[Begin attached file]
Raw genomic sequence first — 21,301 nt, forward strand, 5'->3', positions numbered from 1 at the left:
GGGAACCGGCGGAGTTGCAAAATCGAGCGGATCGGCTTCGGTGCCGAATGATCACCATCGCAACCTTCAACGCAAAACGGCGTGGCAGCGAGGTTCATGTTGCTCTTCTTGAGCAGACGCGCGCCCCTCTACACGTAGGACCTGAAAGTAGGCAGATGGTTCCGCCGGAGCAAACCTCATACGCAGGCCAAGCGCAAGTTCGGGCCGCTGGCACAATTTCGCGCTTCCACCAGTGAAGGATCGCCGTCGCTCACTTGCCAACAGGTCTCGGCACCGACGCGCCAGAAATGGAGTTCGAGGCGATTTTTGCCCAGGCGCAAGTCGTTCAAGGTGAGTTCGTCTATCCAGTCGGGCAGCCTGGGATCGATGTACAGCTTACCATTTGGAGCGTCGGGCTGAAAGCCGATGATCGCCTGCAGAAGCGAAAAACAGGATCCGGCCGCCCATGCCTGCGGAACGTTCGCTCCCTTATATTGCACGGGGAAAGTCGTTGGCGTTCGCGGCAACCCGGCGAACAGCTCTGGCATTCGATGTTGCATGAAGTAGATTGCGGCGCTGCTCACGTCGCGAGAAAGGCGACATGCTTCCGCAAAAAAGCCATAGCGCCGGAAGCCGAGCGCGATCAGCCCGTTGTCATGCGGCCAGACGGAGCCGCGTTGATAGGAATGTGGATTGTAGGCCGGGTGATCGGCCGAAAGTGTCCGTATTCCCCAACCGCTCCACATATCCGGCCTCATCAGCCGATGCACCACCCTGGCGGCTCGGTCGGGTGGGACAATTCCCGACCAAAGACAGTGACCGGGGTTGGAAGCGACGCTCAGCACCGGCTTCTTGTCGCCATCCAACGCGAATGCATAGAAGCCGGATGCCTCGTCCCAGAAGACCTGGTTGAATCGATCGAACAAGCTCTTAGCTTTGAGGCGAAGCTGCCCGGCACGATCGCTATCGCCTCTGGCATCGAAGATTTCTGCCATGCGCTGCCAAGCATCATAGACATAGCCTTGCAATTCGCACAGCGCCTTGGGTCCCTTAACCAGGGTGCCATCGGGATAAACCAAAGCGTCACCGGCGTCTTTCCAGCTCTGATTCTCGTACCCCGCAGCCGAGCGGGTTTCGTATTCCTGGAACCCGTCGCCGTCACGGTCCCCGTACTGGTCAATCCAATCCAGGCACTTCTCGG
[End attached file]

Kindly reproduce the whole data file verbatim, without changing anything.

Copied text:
Raw genomic sequence first — 21,301 nt, forward strand, 5'->3', positions numbered from 1 at the left:
GGGAACCGGCGGAGTTGCAAAATCGAGCGGATCGGCTTCGGTGCCGAATGATCACCATCGCAACCTTCAACGCAAAACGGCGTGGCAGCGAGGTTCATGTTGCTCTTCTTGAGCAGACGCGCGCCCCTCTACACGTAGGACCTGAAAGTAGGCAGATGGTTCCGCCGGAGCAAACCTCATACGCAGGCCAAGCGCAAGTTCGGGCCGCTGGCACAATTTCGCGCTTCCACCAGTGAAGGATCGCCGTCGCTCACTTGCCAACAGGTCTCGGCACCGACGCGCCAGAAATGGAGTTCGAGGCGATTTTTGCCCAGGCGCAAGTCGTTCAAGGTGAGTTCGTCTATCCAGTCGGGCAGCCTGGGATCGATGTACAGCTTACCATTTGGAGCGTCGGGCTGAAAGCCGATGATCGCCTGCAGAAGCGAAAAACAGGATCCGGCCGCCCATGCCTGCGGAACGTTCGCTCCCTTATATTGCACGGGGAAAGTCGTTGGCGTTCGCGGCAACCCGGCGAACAGCTCTGGCATTCGATGTTGCATGAAGTAGATTGCGGCGCTGCTCACGTCGCGAGAAAGGCGACATGCTTCCGCAAAAAAGCCATAGCGCCGGAAGCCGAGCGCGATCAGCCCGTTGTCATGCGGCCAGACGGAGCCGCGTTGATAGGAATGTGGATTGTAGGCCGGGTGATCGGCCGAAAGTGTCCGTATTCCCCAACCGCTCCACATATCCGGCCTCATCAGCCGATGCACCACCCTGGCGGCTCGGTCGGGTGGGACAATTCCCGACCAAAGACAGTGACCGGGGTTGGAAGCGACGCTCAGCACCGGCTTCTTGTCGCCATCCAACGCGAATGCATAGAAGCCGGATGCCTCGTCCCAGAAGACCTGGTTGAATCGATCGAACAAGCTCTTAGCTTTGAGGCGAAGCTGCCCGGCACGATCGCTATCGCCTCTGGCATCGAAGATTTCTGCCATGCGCTGCCAAGCATCATAGACATAGCCTTGCAATTCGCACAGCGCCTTGGGTCCCTTAACCAGGGTGCCATCGGGATAAACCAAAGCGTCACCGGCGTCTTTCCAGCTCTGATTCTCGTACCCCGCAGCCGAGCGGGTTTCGTATTCCTGGAACCCGTCGCCGTCACGGTCCCCGTACTGGTCAATCCAATCCAGGCACTTCTCGG